The San Diego Chapter of the Laurel and Hardy Fan Club, aka Saps at Sea, opens their 40th season on January 27 with another riotous one-night mini-festival.
“I usually try to make each program a theme,” says John Field, chapter president, festival organizer, and all-around Grand Sheik. “In this case it’s ‘Laurel and Hardy Flirt with Females…and Live to Regret It.’” Field chose a trio of thematically linked shorts — We Faw Down, Mixed Nuts, and Chickens Come Home — all highlighting what happens “when the boys venture outside their marriages and do a little harmless flirting. Needless to say, it backfires hilariously.”
There are also a couple of “surprise” shorts and a Tex Avery cartoon to round out the program.
I must confess to not coming around to the genius of Laurel and Hardy until well into my 40s. A MoPA member left in my care several filing boxes containing VHS copies of every one of the shorts and features the duo had appeared in. For the next however many months, I spent my nights logging at least two shorts or a feature, all in chronological order.
It’s not like the films were out of circulation during my formative years. A local UHF outlet showed a block of Laurel & Hardy shorts every Saturday and Sunday afternoon. It’s just that compared to the Warner Bros. cartoons, Marx Bros. features, and Three Stooges shorts I cut my teeth on, the Laurel and Hardy offerings seemed slow and repetitive, as if each of their shorts were nothing more that two or three gags stretched over a 20-minute period.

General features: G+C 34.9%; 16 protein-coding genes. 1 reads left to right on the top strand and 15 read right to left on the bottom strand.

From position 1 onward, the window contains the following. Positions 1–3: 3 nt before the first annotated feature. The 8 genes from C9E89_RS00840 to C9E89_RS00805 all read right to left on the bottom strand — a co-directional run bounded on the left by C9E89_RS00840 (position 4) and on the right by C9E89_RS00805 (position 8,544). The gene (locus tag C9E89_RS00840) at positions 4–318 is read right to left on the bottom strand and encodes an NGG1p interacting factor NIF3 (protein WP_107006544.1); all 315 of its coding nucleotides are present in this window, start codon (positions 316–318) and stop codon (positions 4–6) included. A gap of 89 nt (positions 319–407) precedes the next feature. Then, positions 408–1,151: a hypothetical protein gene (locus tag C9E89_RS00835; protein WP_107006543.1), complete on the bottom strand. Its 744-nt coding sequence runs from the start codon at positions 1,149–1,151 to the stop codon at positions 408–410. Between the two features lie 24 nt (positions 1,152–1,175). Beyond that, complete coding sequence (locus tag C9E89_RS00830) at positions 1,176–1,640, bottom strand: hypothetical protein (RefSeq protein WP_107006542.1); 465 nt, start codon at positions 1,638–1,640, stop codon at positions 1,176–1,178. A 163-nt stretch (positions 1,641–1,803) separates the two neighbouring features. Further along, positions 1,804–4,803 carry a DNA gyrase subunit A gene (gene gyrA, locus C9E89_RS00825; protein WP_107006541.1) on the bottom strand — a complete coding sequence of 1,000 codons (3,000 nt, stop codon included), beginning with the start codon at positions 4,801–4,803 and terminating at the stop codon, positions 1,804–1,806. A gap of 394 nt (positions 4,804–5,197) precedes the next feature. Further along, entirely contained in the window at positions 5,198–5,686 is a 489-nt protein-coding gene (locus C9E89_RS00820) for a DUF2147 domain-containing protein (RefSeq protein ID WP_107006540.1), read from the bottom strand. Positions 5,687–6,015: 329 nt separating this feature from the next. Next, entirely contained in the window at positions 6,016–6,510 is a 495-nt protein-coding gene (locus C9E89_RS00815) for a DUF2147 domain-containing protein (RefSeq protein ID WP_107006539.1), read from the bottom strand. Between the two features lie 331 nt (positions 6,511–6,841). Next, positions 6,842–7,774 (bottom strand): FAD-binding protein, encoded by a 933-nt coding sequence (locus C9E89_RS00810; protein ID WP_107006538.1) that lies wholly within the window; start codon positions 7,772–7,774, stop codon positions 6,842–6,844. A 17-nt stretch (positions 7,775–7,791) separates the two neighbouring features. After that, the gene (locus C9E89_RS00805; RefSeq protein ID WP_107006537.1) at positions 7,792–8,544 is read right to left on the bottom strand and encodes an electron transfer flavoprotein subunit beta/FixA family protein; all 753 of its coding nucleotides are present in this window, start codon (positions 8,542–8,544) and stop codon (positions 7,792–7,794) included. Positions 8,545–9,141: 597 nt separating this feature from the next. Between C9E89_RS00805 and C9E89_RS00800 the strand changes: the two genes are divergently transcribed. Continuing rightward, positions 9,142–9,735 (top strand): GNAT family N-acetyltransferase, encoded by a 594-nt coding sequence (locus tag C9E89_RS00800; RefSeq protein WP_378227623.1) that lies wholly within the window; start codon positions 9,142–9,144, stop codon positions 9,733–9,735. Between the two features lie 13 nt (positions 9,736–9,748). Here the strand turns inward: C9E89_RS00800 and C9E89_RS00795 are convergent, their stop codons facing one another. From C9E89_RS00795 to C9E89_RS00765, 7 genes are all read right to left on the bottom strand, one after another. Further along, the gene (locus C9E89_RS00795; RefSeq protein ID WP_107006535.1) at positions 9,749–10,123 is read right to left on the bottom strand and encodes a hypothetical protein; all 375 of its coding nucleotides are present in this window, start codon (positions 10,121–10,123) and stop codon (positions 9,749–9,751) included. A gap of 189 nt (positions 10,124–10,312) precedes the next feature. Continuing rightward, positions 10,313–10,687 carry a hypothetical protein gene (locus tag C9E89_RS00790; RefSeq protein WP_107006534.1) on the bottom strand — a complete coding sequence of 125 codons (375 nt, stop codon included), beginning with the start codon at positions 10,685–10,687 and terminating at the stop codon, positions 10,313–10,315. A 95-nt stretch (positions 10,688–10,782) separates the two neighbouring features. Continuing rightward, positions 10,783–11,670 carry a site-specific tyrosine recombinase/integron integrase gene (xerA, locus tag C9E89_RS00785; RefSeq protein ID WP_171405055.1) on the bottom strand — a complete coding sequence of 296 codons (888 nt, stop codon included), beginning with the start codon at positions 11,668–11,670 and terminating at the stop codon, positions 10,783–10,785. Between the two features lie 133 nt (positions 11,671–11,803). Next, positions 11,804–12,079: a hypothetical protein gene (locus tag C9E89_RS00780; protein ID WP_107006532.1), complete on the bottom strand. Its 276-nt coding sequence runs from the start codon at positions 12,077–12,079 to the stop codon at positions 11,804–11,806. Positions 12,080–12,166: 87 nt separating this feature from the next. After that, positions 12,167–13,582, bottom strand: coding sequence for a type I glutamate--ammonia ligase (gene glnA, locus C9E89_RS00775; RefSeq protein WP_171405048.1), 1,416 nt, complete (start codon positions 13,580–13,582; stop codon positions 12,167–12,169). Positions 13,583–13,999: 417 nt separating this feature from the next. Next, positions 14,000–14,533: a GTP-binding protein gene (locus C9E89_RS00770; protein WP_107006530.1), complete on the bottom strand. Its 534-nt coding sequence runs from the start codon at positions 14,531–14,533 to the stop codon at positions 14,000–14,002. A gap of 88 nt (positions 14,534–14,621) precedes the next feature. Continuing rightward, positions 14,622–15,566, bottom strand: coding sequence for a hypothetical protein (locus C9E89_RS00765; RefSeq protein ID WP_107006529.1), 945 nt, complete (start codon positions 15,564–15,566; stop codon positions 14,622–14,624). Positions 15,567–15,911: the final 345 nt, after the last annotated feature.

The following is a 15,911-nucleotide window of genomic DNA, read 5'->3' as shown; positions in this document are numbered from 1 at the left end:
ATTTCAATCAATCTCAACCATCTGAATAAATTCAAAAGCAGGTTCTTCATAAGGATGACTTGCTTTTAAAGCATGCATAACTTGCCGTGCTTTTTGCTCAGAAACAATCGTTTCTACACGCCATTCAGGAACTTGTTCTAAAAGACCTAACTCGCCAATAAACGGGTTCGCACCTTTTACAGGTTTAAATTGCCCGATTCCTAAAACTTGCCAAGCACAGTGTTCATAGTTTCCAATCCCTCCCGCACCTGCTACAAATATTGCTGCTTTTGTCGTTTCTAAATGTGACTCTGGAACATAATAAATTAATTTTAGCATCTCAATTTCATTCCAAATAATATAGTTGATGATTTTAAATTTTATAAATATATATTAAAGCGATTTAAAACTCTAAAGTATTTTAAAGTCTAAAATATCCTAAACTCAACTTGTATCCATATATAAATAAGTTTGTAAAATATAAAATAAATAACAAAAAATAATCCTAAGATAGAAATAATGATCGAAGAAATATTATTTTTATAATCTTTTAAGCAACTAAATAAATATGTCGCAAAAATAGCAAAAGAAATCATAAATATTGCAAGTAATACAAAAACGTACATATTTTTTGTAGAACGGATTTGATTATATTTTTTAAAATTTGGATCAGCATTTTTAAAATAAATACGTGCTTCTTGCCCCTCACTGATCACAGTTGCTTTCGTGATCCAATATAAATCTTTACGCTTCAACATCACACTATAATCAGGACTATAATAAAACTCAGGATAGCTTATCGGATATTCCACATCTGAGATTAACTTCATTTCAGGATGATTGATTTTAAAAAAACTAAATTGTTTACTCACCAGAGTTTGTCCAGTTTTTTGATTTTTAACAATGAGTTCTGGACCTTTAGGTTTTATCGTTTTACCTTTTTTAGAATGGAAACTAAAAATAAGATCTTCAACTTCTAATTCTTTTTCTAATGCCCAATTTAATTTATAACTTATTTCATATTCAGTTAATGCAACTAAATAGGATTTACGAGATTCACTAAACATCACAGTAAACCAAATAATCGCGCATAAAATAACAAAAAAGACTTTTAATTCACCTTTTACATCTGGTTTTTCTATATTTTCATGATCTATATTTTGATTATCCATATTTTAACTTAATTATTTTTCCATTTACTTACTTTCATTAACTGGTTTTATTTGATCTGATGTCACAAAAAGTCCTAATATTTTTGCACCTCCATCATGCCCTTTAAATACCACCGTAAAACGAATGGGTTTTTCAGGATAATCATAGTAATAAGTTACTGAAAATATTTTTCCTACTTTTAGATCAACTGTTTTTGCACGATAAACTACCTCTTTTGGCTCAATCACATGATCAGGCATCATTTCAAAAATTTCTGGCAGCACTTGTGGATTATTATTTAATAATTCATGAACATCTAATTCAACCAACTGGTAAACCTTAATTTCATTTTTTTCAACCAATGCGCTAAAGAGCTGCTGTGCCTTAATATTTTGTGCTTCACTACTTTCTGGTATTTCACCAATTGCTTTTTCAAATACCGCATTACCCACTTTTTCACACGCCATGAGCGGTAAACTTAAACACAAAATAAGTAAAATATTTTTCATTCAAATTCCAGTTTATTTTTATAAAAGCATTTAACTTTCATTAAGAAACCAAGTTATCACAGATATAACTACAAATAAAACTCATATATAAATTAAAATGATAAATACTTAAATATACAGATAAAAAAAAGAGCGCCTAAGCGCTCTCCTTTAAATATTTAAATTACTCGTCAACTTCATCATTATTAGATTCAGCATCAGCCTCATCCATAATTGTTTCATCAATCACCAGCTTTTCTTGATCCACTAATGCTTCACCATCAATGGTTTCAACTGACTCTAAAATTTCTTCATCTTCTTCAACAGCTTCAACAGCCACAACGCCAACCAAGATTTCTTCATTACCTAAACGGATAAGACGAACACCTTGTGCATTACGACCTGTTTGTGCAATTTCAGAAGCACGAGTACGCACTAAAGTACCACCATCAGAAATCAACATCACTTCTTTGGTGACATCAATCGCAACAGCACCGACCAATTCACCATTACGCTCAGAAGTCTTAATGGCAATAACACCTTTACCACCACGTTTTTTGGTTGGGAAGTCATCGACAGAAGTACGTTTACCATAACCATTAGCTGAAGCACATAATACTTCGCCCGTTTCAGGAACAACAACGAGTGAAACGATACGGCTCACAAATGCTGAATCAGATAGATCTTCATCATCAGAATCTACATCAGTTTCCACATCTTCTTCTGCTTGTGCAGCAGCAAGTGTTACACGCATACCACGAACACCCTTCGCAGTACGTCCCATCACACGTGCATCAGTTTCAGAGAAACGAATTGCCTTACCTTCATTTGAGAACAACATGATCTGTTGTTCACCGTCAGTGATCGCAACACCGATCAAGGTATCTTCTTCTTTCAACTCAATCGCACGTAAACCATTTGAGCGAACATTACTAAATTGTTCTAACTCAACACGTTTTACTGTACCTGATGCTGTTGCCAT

How does one chide Stan and Ollie for being repetitive while savoring every Stooge eye-poke and gag rehashed without variation? Let’s say I found room in my heart for all. Who am I kidding? Compared to Moe, Larry, and Curly, Laurel and Hardy stretched gags to the unlimited.
Groucho called Leo McCarey “the only director we ever worked with,” but it didn’t occur to me until much later in life that the genius who signed Duck Soup was also the man responsible for teaming Stan and Ollie. McCarey spent a good deal of his early years acting as their mentor and guiding light. The silent short We Faw Down, a sterling example of McCarey’s perception of the boys, will be presented with live musical accompaniment by Russ Peck.
Chickens Come Home is not only one of the boys’ funniest shorts, it’s as timely as today’s headlines. “Fertilizer King” Ollie thinks his chances at a mayoral run are destined to fail when former gal pal (Mae Busch in the Stormy Daniels role) shows up with an incriminating photo and blackmail on the brain. Field chose this short “as a great example of the beauty and comedic timing of Thelma Todd as Ollie’s wife.”
Substituting one house of worship for another, Williams Hall at Trinity Presbyterian Church, 3902 Kenwood Drive, will double as the screening venue. The show begins at 6:30 and tickets are $7. And do the world a favor: don’t let your kids be as stupid as I was. Bring them along and give them a headstart on life.
For more information visit wayoutwest.org/sandiego.